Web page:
• organisational behaviour affects the environment.

During this process, knowledge is continually updated and sometimes lost.

Anthropology reveals other ways in which cultural change can occur. Roland B Dixon, noted that ethnic migration can also result in cultural change, i.e., the introduction of those with a different culture, into an organisation or its environment. Whilst this has an anthropological basis, it can also be applied, more generally, to organisations of all sizes and might better be described as cultural, rather than ethnic, migration.

The concepts described in this article are summarised in the diagram below.

d. The Acquisition of Knowledge

The Acquisition of Knowledge

The French philosopher Michel de Montaigne (1533 – 1592) remarked on our inability to find a satisfactory criterion for knowledge. I will, therefore, define it as information held in peoples’ minds, which may be considered true or false, and which includes our beliefs and attitudes. “Knowledge”, “beliefs” and “attitudes” are essentially different words used to describe mental information in different contexts. This information, in combination with our reasoning processes and our needs, determines our behaviour.


The knowledge of an individual is acquired in two main ways: from observation of the world around us and by receipt from others. All children are born with inherited predispositions but no knowledge. If a child had to work out for itself how to survive in its environment, then it would frequently make mistakes and might come to an unhappy end. Parents and other members of a child’s community will therefore provide an initial education which gives the child a working understanding of its environment.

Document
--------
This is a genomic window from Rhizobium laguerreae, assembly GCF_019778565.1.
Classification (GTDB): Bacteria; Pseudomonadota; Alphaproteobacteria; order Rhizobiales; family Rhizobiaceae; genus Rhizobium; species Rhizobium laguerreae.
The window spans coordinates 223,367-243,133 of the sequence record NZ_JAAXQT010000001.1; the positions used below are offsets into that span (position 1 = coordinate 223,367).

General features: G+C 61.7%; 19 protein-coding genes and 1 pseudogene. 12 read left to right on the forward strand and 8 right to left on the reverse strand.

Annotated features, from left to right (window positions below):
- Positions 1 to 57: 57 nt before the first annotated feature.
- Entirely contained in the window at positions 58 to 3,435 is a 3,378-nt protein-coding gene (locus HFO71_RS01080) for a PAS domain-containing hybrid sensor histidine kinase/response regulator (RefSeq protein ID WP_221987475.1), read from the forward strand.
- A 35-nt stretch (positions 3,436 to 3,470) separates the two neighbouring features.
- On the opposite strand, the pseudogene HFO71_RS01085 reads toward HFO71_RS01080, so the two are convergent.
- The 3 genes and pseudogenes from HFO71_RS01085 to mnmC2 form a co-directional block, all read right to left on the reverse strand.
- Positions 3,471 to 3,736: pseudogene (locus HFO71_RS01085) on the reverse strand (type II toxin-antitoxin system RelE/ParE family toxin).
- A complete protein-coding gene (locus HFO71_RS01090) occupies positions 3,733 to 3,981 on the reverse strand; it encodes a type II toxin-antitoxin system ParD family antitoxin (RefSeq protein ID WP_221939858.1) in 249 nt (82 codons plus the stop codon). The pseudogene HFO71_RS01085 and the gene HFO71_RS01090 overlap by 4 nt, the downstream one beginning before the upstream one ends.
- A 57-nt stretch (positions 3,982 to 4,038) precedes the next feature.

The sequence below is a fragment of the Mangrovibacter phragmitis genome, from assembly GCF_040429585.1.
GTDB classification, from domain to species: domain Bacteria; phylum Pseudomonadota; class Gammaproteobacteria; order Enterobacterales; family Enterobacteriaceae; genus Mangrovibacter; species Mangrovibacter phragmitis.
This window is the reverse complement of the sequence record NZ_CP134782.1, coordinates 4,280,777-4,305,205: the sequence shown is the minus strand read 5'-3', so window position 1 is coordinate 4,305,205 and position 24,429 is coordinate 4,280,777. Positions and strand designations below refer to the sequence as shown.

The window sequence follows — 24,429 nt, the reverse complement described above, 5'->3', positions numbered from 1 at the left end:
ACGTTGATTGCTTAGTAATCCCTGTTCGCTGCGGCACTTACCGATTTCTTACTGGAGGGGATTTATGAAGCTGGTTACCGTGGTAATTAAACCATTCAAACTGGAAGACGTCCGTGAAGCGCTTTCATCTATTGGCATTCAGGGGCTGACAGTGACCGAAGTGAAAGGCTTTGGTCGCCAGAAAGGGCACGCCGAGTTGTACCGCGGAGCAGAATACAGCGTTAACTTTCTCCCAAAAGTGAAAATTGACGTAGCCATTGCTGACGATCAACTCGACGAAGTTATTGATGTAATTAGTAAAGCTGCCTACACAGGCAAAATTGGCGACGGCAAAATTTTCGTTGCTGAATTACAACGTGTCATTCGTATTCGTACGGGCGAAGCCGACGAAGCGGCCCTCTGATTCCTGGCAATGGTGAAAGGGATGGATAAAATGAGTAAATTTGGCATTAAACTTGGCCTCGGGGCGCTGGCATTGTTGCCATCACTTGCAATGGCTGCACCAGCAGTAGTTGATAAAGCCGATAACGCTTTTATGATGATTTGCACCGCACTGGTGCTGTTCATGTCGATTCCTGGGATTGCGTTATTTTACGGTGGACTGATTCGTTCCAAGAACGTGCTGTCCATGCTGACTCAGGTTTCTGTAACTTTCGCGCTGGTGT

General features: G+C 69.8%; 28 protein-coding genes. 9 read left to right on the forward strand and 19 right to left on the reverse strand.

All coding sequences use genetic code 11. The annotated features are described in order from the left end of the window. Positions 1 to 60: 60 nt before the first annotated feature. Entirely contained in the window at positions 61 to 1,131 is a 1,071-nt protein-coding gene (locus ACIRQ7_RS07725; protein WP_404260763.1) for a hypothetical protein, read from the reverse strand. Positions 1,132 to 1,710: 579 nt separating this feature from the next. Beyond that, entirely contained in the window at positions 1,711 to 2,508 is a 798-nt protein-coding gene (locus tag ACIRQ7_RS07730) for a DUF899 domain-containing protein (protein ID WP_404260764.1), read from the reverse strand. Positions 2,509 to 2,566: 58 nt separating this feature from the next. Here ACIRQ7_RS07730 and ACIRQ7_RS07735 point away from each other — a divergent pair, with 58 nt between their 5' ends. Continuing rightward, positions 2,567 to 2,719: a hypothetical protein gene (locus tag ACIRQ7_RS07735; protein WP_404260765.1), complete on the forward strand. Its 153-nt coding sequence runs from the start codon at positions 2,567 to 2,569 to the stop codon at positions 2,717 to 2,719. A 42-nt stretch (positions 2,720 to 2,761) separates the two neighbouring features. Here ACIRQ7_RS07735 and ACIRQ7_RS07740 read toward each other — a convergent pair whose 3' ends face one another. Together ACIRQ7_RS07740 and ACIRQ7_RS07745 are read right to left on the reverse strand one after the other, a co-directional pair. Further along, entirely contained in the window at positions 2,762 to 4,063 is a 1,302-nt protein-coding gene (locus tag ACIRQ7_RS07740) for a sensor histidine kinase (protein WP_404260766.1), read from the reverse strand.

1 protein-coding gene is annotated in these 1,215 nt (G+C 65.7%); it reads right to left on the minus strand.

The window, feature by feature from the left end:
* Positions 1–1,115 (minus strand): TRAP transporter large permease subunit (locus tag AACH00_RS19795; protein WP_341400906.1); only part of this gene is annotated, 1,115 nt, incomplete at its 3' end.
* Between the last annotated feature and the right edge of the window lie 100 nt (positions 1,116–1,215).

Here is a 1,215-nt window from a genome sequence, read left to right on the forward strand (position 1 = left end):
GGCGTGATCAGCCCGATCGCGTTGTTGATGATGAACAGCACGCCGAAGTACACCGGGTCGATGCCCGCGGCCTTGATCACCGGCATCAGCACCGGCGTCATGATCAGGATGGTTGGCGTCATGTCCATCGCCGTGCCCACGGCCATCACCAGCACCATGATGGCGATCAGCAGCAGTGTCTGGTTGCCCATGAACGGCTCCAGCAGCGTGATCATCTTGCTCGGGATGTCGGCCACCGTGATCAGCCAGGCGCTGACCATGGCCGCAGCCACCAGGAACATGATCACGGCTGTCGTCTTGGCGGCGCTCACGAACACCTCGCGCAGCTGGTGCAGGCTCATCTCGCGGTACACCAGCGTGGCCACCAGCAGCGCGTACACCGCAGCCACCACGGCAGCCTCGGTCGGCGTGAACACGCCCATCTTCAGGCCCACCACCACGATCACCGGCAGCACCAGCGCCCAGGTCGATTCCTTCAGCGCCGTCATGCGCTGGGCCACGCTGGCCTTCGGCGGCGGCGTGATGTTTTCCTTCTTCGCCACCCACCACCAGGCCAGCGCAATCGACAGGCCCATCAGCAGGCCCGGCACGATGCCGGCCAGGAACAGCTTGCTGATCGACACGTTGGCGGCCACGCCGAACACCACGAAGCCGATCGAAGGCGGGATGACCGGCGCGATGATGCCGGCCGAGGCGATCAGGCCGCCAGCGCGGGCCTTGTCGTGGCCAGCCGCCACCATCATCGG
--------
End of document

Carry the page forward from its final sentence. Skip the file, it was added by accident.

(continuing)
Our early schemata are established in this way. However, as explained in the previous blog, information provided by others may have been distorted by their “effort after meaning”, contain errors of reasoning, and may even be lies. We accept as true any information which does not contradict our existing schemata. Failing that, we would acquire no new knowledge. Much of the information that young children receive from others falls into that category. Once established, the early schemata of the child will be resistant to change. As Aristotle famously said, “Give me the child until he is seven and I will show you the man”. Change can occur, however, if sufficient contradictions accumulate. Thus, our schemata alter in fits and starts. There is a period of rapid change followed by a period of quiescence in which the schema is resistant to change. In cases involving a significant change of worldview, this can be accompanied by an emotional crisis similar to grief at the loss of a loved one. Such crises can last for several years while the young adult goes through the stages of denial/isolation, anger, bargaining, depression, and finally, acceptance. The importance of providing children with reliable knowledge cannot be understated, therefore.